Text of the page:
So Much More than Sour Grapes

11/10/2016 08:51 pm ET | Updated Nov 11, 2016
Keegan G. Boyer
The author (left) and her wife at their home in rural North Carolina.

Election night, my wife and I went out to eat at a Thai and sushi restaurant about 10 miles from our home in rural Central North Carolina. I had been there months ago to get a bowl of soup, but it was her first time. When we walked into the small restaurant, it felt like we had just walked into a private party — uninvited. Every face, except for the waitress, was white. Every head of hair was varying shades of gray.

What were they seeing that caused them to stare, long after we were seated? Was it my wife’s beautiful, shoulder-length locs, tinged with their own grayness? My short platinum hair, in need of a touch-up? The two of us — white and black — together?

We settled in this predominantly white, predominantly Christian, predominantly Republican county three years ago. We moved here from our apartment in Brooklyn, N.Y, so my wife could spend the last days of her mother’s life with her.

We live on a piece of land that we’re told again and again is the most beautiful in the county. We have kind neighbors, helpful neighbors — neighbors who panicked when we told them we were considering moving closer to Raleigh-Durham last spring after my mother-in-law passed. They didn’t want to lose us, they said. “It’s hard to find good neighbors,” they said.

After Trump’s vulgar “Access Hollywood” comments came to light in early October, one of my neighbor’s asked what I thought. We talked for over a half hour, each of us respectfully sharing our opinions. He thanked me for telling him I planned to vote for Hillary Clinton — I was the first who admitted that to him, he said. “I still love ya anyway,” he said before going home to watch the presidential debate that night.

While my neighbor would later put two Donald Trump signs in his yard, I couldn’t bring myself to post a Clinton one. While she had my vote, Clinton didn’t have my adoration. My vote for her was a vote against him, plain and simple. I wasn’t willing to risk what felt like potential harm to myself, my wife, our home for someone I wasn’t passionately supporting.

Now I’m left to wonder if I should have done more than vote.

In the early morning hours after learning Trump had won, I sat in bed holding my wife as she cried. She wasn’t crying because her team had lost. She was crying because she feared that what has been gained through the hard work of so many for so long now has the potential to be lost.

Civil rights. Gay rights. Human rights.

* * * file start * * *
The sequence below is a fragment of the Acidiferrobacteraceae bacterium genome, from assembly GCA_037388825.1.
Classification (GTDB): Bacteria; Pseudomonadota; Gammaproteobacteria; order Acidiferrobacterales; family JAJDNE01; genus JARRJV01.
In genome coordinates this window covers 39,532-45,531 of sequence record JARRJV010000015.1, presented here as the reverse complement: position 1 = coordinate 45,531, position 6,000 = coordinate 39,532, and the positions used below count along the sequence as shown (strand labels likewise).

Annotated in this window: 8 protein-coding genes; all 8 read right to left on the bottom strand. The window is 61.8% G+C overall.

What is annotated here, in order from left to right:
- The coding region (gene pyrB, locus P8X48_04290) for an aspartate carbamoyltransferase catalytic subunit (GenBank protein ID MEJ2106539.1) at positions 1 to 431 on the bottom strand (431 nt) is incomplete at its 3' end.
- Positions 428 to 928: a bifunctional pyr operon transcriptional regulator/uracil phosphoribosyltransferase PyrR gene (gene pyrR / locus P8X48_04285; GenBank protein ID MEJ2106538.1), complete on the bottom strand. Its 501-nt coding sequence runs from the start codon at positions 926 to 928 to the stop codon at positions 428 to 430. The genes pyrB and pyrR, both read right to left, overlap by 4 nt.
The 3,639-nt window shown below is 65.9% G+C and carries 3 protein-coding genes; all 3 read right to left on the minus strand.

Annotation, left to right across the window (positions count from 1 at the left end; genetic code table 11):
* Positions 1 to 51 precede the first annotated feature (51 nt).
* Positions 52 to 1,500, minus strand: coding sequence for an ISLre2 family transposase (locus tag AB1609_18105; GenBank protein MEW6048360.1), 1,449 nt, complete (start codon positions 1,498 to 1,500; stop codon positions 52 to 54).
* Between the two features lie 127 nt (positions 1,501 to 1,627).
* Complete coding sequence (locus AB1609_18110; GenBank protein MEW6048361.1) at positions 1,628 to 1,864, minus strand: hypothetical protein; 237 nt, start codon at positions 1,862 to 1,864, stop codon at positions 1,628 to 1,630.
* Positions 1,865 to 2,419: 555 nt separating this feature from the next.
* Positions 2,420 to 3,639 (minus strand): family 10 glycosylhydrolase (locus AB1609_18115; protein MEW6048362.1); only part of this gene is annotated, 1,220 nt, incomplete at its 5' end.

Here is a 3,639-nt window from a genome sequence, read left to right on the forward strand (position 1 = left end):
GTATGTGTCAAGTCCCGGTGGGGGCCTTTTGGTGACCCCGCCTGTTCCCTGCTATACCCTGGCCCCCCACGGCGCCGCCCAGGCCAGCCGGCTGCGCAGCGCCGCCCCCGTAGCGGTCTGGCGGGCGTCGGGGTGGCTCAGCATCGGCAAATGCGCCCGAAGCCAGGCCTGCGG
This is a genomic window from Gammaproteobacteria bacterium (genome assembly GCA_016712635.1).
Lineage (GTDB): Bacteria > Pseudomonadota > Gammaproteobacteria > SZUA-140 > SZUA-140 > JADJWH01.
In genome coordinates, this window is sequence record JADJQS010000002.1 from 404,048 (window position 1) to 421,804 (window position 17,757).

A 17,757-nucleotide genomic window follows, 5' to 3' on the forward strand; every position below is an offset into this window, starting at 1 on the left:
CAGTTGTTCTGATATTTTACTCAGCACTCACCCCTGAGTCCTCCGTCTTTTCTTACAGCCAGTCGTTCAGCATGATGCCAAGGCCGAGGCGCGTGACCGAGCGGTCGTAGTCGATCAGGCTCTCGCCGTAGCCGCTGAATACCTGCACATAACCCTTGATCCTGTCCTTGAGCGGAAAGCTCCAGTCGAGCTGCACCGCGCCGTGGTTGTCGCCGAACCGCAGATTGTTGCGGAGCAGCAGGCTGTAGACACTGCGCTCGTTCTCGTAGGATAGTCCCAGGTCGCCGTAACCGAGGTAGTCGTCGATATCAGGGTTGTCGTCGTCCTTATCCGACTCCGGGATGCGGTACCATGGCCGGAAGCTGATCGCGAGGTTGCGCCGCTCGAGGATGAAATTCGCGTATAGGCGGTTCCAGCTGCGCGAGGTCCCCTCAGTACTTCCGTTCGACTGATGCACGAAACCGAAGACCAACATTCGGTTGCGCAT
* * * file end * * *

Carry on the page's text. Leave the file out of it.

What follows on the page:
The Pollyanna in me wanted to tell her not to go down that rabbit hole — to keep her focus on what she wants, not on what she doesn’t want. I even suggested that Trump’s victory must be for the highest good or it wouldn’t be happening, which rang hollow even as it was coming out of my mouth.

My own tears and fears would rise up and spill out later in the day while I sat at my desk listening to people drive by honking and hooting at my neighbor’s pro-Trump signs. The sound gave me the same sickening feeling I had listening to Billy Bush and the other men on the Access Hollywood tape laughing as Trump talked of kissing and grabbing women by the “pussy” — because, as a “star,” he could.

In the afternoon, one of my family members, a Trump supporter, called to check on me. She showed compassion when I cried and couldn’t talk. She tried her best to understand what was behind my tears, even though I found it impossible to explain.

Today, this piece by John Pavlovitz, a Raleigh pastor, helps me to understand better what I am feeling — that this isn’t “just sour grapes” about losing an election. It’s about this:

“Every horrible thing Donald Trump ever said about women or Muslims or people of color has now been validated.

Every profanity-laced press conference and every call to bully protestors and every ignorant diatribe has been endorsed.

Every piece of anti-LGBTQ legislation Mike Pence has championed has been signed-off on.

Half of our country has declared these things acceptable, noble, American.

This is the disconnect and the source of our grief today. It isn’t a political defeat that we’re lamenting, it’s a defeat for Humanity.”

I, like Pavolvitz, feel now as though I’m living in “enemy territory.” I feel that especially so living in a county where 77 percent of the people believe that someone who has spewed hate and vulgarity deserves to lead our beautiful country.

I find myself looking at the blue states, imaging a move to Vermont or back to Colorado, where I lived for about a year.

“We wake up today in a home we no longer recognize,” Pavolvitz writes. “We are grieving the loss of a place we used to love but no longer do. This may be America today but it is not the America we believe in or recognize or want.”

Like Pavolvitz, I am grieving, but I’m also hopeful. Hopeful that I’m wrong about Trump. Hopeful that my marriage remains recognized as just that — and that other same-sex couples won’t lose their right to marry. Hopeful that my Muslim friends and those they love are safe. Hopeful that my wife’s daughter and her longtime girlfriend, both black and lesbian, will be safe, too.

Hopeful that Mr. Trump meant what he said in his victory speech: “We have to bind the wounds of division. We have to get together.”

Hopeful, mostly, that love really does trump hate.

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